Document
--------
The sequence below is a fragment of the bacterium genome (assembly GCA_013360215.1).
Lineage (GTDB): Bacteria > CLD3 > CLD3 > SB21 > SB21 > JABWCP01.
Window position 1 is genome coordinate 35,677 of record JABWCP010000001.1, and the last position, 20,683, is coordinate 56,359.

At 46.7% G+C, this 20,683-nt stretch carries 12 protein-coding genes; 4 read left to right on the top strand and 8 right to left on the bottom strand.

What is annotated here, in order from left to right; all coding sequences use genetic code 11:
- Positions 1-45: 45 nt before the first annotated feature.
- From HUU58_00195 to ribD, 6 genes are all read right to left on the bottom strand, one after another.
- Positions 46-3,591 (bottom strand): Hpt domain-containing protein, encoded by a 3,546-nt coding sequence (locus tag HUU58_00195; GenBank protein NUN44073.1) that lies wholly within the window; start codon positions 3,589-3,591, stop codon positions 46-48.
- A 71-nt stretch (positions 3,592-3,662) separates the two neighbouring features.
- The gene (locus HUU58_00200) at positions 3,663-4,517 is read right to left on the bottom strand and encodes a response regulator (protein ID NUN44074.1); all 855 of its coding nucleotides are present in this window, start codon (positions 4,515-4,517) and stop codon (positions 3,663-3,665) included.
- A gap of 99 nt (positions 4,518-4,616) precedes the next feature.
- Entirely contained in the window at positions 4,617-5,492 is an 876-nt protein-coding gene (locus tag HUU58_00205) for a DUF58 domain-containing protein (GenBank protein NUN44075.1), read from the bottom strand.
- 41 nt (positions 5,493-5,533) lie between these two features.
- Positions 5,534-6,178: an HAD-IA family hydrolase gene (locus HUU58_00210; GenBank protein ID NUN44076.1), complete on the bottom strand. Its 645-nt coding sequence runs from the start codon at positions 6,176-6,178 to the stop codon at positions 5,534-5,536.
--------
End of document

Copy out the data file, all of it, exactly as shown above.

The sequence below is a fragment of the bacterium genome (assembly GCA_013360215.1).
Lineage (GTDB): Bacteria > CLD3 > CLD3 > SB21 > SB21 > JABWCP01.
Window position 1 is genome coordinate 35,677 of record JABWCP010000001.1, and the last position, 20,683, is coordinate 56,359.

At 46.7% G+C, this 20,683-nt stretch carries 12 protein-coding genes; 4 read left to right on the top strand and 8 right to left on the bottom strand.

What is annotated here, in order from left to right; all coding sequences use genetic code 11:
- Positions 1-45: 45 nt before the first annotated feature.
- From HUU58_00195 to ribD, 6 genes are all read right to left on the bottom strand, one after another.
- Positions 46-3,591 (bottom strand): Hpt domain-containing protein, encoded by a 3,546-nt coding sequence (locus tag HUU58_00195; GenBank protein NUN44073.1) that lies wholly within the window; start codon positions 3,589-3,591, stop codon positions 46-48.
- A 71-nt stretch (positions 3,592-3,662) separates the two neighbouring features.
- The gene (locus HUU58_00200) at positions 3,663-4,517 is read right to left on the bottom strand and encodes a response regulator (protein ID NUN44074.1); all 855 of its coding nucleotides are present in this window, start codon (positions 4,515-4,517) and stop codon (positions 3,663-3,665) included.
- A gap of 99 nt (positions 4,518-4,616) precedes the next feature.
- Entirely contained in the window at positions 4,617-5,492 is an 876-nt protein-coding gene (locus tag HUU58_00205) for a DUF58 domain-containing protein (GenBank protein NUN44075.1), read from the bottom strand.
- 41 nt (positions 5,493-5,533) lie between these two features.
- Positions 5,534-6,178: an HAD-IA family hydrolase gene (locus HUU58_00210; GenBank protein ID NUN44076.1), complete on the bottom strand. Its 645-nt coding sequence runs from the start codon at positions 6,176-6,178 to the stop codon at positions 5,534-5,536.